GUN SAFETY is really important. Again, lots of homicides. Don’t be in the wrong place at the wrong time. Don’t be afraid to run from physical harm. There’s no shame in that.
Let’s go over CPR. Most likely, in your lifetime, you will come across someone in cardiac arrest. I’ve come across many. Note: It’s usually someone you know, at a ballgame or restaurant, etc. To PREPARE for that moment, you need to learn CPR. The best way to do that is taking a CPR class. You don’t need to take ACLS, just the BASIC CPR. But until then, let’s start with a few tips:
TIP 1: If somebody is in cardiac arrest, and you come upon them, the first thing you do is: YELL FOR HELP and have someone CALL EMS. Then administer CPR. Note: Defibrillators are very helpful and save lives.
TIP 2: If you’re doing CPR on an average size adult, you’re going to put the heel of your hand down (one hand on top of the other), right in their mid chest area, and then start compressions. You need to go about two inches deep (much further than you may think). Two things to remember: Push hard and push fast. Give 100-120 compressions a minute. They are now recommending that if you’re an untrained bystander, you only need to do compressions. You don’t need to breathe for them.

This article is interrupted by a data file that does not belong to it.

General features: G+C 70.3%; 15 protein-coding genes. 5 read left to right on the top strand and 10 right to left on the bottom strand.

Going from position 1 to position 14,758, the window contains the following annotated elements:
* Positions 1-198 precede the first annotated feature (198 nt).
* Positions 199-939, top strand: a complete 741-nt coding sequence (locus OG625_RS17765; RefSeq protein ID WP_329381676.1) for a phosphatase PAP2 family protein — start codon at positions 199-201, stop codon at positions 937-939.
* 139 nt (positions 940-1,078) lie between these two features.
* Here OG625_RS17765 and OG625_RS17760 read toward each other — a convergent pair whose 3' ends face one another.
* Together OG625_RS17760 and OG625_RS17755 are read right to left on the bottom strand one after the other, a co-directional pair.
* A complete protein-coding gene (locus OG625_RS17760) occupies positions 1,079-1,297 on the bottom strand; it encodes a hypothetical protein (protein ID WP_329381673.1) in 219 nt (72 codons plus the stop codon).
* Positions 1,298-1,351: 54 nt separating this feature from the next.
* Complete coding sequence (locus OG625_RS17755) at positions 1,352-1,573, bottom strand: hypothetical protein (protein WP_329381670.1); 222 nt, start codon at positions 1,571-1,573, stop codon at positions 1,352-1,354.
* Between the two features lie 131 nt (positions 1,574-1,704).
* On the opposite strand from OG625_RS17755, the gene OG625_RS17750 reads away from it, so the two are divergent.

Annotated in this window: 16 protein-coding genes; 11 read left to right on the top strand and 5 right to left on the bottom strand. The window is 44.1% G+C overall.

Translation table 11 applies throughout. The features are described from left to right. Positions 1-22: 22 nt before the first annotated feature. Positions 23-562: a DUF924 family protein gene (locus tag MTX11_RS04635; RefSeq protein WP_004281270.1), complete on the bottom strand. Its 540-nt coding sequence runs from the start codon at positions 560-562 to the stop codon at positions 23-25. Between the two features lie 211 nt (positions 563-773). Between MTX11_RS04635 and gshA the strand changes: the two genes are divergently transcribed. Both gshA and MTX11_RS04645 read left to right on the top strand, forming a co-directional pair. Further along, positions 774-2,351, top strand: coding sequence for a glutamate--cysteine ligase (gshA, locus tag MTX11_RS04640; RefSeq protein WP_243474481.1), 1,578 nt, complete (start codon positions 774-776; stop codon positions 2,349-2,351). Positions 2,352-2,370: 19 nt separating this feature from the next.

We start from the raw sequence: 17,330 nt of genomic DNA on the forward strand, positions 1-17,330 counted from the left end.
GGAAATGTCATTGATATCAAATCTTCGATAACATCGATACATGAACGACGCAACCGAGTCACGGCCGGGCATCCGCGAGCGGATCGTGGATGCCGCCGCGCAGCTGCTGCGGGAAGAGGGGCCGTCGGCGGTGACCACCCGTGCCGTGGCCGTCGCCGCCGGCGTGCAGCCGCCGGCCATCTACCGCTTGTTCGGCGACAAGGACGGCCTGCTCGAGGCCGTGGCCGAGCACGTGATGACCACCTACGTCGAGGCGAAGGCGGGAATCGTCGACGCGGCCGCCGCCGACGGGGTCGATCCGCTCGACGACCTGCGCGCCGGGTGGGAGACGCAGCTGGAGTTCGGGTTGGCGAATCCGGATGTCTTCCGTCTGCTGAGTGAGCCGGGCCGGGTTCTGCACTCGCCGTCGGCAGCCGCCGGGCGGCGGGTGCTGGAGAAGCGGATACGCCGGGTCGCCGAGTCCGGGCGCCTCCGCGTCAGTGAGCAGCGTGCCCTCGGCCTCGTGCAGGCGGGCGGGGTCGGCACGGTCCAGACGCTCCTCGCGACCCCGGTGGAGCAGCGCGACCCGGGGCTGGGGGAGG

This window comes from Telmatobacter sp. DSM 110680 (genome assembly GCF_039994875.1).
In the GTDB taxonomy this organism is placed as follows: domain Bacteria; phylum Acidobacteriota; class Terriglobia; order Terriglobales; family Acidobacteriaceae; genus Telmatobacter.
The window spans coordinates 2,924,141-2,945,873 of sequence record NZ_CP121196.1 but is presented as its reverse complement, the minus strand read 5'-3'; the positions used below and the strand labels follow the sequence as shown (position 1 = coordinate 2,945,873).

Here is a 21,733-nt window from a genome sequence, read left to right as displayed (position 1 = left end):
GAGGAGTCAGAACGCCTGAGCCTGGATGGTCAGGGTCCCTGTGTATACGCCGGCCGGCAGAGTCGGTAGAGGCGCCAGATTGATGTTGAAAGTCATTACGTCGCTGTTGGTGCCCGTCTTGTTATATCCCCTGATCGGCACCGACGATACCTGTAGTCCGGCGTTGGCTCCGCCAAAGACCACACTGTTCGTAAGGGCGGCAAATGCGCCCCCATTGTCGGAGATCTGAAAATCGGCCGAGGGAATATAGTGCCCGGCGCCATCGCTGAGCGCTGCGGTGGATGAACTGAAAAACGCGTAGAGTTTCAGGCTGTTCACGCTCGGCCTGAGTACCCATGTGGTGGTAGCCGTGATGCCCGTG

Professionals, on the other hand, should probably give them a breath or two. That ratio is 30 compressions to 2 breaths. Note: Unless you’re trained to do this, the patient might be better off NOT having the compressions, because when a person collapses and goes into cardiac arrest, the body is still saturated with oxygen. What YOU need to worry about is circulation. You only have about five minutes before the brain starts dying. Move the circulation. Don’t worry about breathing for them, just do the compressions. There is a little more survivability if they start breathing after a certain amount of times, so keep this in mind.
TIP 3: There are exceptions.
- If you’re not sure how long they’ve been in cardiac arrest, you could give them a couple of breaths. It may help.
- In children and infants it’s usually not cardiac arrest. It’s usually a respiratory arrest. Breathing for them is important. In infants there’s a different technique. You just have to use the two fingers and press in the precordial chest area. You only have to go about a half an inch. Again, you need to get that circulation and their respiration going.
- Another exception are drowning victims. They need breathing and then the typical CPR. You can save lives with drowning victims. If anybody is ever cold or in cold water, you don’t stop CPR until their body temperature is normal.
Learn CPR and be ready to use it. Make sure help is on the way, and don’t hesitate to put that defibrillator on them (it’s pretty easy). It’s going to read the rhythm, and if it’s right, it will defibrillate it.